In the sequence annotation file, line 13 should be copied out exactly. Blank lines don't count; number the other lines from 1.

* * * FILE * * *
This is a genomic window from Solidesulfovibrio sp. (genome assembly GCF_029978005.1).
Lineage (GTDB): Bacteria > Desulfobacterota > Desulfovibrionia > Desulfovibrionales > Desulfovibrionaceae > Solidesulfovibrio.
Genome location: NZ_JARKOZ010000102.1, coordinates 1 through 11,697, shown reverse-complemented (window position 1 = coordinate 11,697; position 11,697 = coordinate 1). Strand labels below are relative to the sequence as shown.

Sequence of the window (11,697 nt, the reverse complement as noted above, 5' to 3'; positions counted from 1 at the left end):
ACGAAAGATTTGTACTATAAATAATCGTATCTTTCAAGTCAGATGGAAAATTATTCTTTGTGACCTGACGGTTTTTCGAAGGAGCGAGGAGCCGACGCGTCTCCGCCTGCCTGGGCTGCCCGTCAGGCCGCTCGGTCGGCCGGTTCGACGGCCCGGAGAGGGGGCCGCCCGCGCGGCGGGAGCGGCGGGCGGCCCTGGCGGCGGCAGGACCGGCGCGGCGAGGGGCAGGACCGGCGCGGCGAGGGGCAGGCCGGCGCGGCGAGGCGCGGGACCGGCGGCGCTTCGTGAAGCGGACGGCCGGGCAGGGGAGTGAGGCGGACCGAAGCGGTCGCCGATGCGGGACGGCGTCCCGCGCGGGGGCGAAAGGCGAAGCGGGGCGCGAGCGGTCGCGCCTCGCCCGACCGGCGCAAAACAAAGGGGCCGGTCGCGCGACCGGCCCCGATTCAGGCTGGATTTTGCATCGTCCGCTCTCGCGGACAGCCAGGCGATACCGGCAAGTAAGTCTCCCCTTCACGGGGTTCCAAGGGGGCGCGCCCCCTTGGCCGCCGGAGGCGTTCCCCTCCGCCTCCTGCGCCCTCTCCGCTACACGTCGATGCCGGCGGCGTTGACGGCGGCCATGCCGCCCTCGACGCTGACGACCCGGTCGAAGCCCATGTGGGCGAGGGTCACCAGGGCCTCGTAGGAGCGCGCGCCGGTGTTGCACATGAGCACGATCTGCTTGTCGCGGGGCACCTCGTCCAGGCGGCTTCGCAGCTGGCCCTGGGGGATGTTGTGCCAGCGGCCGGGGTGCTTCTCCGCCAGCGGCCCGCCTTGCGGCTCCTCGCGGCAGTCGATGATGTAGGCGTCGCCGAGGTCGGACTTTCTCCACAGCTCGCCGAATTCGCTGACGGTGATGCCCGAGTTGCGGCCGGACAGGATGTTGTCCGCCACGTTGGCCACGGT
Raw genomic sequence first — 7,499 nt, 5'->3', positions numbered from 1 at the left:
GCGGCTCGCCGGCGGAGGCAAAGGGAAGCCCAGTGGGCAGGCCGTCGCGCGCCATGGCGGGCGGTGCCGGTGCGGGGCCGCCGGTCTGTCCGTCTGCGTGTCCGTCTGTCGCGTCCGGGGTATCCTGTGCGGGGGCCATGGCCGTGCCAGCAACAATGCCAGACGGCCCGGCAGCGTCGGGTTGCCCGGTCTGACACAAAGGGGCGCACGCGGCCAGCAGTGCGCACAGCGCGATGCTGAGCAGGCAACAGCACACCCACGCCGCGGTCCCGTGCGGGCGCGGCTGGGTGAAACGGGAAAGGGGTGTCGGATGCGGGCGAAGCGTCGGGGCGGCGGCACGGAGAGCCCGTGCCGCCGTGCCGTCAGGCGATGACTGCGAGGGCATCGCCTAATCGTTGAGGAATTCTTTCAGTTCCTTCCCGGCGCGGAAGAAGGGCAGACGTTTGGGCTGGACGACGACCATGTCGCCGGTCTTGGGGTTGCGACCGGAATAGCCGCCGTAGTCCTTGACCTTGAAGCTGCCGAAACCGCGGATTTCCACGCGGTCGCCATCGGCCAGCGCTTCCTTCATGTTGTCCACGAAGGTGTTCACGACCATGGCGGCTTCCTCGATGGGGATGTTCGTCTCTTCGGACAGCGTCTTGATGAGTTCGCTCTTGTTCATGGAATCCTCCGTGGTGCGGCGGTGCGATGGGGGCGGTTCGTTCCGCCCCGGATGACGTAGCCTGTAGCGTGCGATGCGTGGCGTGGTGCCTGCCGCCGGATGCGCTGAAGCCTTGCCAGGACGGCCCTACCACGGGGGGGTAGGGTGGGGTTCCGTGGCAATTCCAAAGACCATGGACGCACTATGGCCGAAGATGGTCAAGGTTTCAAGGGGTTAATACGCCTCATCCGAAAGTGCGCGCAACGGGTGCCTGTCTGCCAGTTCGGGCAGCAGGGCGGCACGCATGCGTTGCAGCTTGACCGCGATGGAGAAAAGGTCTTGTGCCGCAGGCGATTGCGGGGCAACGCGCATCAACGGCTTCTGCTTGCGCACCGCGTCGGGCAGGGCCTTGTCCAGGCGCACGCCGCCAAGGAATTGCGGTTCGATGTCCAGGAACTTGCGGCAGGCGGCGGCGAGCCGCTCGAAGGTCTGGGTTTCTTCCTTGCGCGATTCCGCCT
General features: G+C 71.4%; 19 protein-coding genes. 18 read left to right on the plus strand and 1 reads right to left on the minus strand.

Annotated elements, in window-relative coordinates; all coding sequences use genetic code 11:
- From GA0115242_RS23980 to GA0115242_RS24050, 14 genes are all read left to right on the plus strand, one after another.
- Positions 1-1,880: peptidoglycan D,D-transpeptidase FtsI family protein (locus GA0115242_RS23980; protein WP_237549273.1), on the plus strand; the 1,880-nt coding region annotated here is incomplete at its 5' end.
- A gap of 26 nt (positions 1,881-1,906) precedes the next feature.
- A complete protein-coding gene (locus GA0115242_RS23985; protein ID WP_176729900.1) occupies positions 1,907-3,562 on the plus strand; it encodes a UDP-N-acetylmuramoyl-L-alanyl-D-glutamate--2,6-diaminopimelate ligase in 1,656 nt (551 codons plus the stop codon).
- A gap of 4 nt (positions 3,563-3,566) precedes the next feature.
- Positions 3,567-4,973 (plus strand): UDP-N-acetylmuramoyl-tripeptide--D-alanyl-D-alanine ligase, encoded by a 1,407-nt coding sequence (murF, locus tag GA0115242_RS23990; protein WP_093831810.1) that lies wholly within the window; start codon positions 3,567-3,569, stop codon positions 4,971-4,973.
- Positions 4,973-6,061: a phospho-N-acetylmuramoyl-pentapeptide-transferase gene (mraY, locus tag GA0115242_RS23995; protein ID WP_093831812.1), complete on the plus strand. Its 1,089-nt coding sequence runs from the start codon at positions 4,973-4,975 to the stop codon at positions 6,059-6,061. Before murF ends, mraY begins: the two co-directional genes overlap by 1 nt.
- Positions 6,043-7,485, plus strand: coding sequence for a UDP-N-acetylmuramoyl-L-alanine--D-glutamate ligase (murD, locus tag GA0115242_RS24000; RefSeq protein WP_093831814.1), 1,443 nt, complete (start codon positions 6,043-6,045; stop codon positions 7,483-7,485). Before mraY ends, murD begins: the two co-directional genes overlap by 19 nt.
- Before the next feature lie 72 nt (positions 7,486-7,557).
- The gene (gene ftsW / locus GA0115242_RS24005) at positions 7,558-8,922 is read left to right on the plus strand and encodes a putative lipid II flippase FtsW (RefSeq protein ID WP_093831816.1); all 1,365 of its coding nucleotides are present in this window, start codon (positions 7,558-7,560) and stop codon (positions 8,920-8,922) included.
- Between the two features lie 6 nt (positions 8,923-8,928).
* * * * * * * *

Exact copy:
- A complete protein-coding gene (locus GA0115242_RS23985; protein ID WP_176729900.1) occupies positions 1,907-3,562 on the plus strand; it encodes a UDP-N-acetylmuramoyl-L-alanyl-D-glutamate--2,6-diaminopimelate ligase in 1,656 nt (551 codons plus the stop codon).